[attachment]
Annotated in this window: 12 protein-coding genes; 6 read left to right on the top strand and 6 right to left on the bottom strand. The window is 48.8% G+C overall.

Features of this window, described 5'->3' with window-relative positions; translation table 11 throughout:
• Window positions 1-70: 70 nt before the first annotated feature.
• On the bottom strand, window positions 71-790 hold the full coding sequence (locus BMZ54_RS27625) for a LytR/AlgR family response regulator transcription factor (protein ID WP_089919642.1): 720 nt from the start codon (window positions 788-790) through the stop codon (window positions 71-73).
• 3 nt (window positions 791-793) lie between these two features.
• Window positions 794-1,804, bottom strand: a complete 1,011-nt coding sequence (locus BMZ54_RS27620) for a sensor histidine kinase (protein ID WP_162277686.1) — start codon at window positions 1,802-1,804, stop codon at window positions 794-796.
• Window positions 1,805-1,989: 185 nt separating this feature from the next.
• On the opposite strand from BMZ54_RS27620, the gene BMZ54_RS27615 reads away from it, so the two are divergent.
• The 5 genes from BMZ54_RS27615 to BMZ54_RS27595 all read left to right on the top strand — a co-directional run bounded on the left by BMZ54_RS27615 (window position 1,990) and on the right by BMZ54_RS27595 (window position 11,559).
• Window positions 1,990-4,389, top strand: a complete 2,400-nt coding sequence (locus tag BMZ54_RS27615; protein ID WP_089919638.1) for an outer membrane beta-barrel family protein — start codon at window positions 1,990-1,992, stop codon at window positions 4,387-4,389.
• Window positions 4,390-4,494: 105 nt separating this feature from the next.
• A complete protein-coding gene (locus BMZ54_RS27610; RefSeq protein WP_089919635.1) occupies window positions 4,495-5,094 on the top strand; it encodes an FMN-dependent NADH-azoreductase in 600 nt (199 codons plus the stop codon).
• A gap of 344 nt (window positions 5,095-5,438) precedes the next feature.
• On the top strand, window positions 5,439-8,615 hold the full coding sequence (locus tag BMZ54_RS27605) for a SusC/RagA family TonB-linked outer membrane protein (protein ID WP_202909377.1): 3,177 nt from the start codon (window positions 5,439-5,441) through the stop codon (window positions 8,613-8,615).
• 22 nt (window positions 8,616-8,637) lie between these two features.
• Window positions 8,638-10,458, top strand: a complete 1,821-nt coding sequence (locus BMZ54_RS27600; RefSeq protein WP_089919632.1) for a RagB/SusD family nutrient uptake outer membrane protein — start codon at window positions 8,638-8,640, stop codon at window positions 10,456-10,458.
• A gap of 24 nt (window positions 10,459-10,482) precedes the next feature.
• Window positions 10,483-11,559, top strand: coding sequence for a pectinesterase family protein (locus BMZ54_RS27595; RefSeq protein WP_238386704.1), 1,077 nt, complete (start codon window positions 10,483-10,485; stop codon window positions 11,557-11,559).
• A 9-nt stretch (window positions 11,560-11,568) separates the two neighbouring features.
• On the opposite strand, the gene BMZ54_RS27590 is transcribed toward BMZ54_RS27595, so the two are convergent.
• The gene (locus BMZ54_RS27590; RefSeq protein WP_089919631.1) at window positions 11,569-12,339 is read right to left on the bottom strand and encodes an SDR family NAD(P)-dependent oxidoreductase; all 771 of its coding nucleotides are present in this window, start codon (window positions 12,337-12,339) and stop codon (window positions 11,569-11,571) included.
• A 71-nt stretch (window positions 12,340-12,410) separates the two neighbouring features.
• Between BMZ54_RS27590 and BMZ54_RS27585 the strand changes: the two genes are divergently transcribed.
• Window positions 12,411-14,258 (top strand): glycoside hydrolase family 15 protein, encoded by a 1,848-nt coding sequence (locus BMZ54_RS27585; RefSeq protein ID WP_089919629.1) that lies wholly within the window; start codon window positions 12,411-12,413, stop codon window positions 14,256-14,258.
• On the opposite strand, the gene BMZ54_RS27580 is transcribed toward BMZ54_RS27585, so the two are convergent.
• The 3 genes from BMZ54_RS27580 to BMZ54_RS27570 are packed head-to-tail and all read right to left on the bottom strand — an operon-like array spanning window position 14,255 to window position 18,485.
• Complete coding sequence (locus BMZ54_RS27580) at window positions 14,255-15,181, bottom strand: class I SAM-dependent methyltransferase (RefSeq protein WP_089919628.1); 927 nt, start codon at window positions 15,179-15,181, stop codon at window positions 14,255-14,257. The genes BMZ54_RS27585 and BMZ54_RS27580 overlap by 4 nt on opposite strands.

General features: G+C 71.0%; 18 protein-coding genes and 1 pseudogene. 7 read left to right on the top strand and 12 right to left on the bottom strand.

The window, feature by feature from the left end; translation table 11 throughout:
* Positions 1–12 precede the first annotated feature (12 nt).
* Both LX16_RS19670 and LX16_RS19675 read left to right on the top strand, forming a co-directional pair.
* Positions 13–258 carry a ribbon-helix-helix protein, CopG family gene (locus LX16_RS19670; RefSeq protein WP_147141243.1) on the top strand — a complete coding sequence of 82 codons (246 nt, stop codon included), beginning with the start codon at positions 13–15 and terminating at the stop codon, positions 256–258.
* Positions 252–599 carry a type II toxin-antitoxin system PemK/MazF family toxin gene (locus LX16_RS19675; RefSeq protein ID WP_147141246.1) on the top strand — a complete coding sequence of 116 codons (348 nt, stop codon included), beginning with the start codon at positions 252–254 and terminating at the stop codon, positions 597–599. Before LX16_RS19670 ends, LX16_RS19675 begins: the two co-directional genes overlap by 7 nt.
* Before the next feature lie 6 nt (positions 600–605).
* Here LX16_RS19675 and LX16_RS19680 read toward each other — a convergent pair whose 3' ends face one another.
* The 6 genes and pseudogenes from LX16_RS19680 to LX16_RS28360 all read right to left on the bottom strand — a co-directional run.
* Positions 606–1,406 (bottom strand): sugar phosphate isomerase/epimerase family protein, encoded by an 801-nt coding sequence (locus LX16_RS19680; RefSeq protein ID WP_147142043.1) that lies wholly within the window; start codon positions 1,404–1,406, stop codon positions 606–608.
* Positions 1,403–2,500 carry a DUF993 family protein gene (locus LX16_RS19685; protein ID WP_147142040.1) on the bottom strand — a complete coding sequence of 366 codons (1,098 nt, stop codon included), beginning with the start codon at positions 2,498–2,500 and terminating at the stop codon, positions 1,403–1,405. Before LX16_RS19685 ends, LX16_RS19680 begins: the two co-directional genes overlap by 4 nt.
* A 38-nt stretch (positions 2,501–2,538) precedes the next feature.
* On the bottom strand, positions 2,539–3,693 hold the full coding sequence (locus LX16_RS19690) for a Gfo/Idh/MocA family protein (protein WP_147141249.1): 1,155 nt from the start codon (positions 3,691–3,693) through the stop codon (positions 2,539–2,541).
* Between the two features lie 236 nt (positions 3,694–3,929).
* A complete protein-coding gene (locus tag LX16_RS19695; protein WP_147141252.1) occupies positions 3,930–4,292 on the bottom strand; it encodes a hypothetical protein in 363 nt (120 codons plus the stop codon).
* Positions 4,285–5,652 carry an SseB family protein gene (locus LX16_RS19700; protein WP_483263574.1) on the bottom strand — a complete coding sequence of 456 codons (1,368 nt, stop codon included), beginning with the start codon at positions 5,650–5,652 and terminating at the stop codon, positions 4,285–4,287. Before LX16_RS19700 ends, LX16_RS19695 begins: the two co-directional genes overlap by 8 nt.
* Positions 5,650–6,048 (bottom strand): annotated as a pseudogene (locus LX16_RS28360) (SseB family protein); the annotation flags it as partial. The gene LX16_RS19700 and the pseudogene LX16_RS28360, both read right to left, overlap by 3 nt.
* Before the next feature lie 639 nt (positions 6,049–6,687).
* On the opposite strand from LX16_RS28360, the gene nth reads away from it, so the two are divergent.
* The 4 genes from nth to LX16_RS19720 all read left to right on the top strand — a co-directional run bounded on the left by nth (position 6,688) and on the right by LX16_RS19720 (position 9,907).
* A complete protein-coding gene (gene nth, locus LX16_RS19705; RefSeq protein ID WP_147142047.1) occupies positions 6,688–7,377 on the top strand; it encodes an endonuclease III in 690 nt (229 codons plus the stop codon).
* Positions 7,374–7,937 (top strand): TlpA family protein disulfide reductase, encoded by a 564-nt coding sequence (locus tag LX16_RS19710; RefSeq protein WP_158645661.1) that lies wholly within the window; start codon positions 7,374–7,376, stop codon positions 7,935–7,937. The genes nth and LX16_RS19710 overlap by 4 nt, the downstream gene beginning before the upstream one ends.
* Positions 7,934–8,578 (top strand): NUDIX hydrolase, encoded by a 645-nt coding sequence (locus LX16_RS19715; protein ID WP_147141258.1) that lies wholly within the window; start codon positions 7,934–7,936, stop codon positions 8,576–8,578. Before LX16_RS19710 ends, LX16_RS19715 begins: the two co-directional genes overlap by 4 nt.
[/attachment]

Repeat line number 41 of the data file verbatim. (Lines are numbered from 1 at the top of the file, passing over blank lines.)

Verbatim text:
* Between the two features lie 236 nt (positions 3,694–3,929).